Threshold / Troublesome Concepts: What MUST We Teach?

Tuesday, October 27, 2015 2:30 pm - 4:30 pm EDT (GMT -04:00)

Our disciplines abound with fascinating, rich, and important concepts to teach. Yet how do we decide on which concepts to focus when designing courses and programs?

A lit lightbulb among broken ones.
Research from the past decade suggests that focusing our attention on identifying “bottlenecks” and “threshold concepts” – troublesome and sometimes transformational ideas – can help us to design courses and programs around concepts that have great potential to impact deep and lasting change in student learning.

This session will investigate the impact of instructor approaches and practices on student conceptions of expectancy and value.

Co-facilitated by Julie Timmermans, Centre for Teaching Excellence, and Gordon Stubley, Associate Dean, Teaching, this session will help participants to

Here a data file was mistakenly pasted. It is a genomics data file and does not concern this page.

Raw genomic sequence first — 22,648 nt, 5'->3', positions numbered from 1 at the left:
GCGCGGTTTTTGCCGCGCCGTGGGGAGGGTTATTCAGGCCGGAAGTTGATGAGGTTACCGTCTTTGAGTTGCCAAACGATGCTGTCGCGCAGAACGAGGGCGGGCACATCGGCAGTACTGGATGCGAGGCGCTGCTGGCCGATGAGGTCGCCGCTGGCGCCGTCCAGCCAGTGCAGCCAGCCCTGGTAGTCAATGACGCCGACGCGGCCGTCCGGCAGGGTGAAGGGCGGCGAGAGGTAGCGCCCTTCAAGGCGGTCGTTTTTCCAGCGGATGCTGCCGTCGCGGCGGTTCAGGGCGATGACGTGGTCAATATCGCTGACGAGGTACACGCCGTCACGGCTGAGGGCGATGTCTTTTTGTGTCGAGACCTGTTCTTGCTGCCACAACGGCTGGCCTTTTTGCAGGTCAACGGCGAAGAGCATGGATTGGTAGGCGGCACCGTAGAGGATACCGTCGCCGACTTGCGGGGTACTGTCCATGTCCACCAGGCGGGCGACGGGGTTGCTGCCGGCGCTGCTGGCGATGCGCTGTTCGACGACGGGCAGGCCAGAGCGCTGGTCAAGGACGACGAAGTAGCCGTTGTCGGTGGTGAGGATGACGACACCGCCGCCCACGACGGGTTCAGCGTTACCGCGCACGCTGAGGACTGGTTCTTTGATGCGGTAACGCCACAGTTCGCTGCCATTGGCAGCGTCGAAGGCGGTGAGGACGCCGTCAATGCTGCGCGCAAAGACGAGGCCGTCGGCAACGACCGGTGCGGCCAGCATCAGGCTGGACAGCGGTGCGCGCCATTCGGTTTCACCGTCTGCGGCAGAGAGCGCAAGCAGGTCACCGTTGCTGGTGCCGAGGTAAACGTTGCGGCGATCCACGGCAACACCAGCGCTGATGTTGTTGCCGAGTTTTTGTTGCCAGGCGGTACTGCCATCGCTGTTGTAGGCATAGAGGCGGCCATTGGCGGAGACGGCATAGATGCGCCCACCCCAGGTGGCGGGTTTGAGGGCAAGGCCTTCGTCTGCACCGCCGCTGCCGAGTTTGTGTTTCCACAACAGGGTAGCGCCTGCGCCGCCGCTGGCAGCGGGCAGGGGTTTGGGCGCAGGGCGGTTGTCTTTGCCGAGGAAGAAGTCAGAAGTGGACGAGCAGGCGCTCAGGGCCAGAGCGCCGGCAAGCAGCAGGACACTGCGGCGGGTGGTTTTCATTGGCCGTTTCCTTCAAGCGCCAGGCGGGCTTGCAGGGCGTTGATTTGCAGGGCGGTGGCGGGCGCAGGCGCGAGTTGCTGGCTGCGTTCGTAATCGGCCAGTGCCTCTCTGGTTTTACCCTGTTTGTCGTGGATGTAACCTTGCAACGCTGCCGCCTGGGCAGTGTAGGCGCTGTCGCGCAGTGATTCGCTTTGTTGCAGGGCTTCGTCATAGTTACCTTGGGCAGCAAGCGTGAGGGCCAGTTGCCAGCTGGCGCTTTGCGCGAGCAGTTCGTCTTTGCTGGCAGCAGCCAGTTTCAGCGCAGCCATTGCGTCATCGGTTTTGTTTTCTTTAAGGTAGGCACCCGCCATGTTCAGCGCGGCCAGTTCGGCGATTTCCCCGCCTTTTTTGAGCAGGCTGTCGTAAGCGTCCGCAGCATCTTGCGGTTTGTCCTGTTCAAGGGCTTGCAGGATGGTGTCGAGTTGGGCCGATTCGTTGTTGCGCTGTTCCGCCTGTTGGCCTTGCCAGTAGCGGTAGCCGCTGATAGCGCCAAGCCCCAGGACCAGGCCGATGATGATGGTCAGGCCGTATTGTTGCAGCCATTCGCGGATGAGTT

• recognize that certain concepts within a course/program are more important than others and worthy of greater attention and
  • identify a troublesome or transformational concept in their own course or program.

All engineering faculty are encouraged to attend — registration is not required. Refreshments will be provided. Please contact Kathy Becker if you have any questions about this event.

Printable Event Poster (PDF)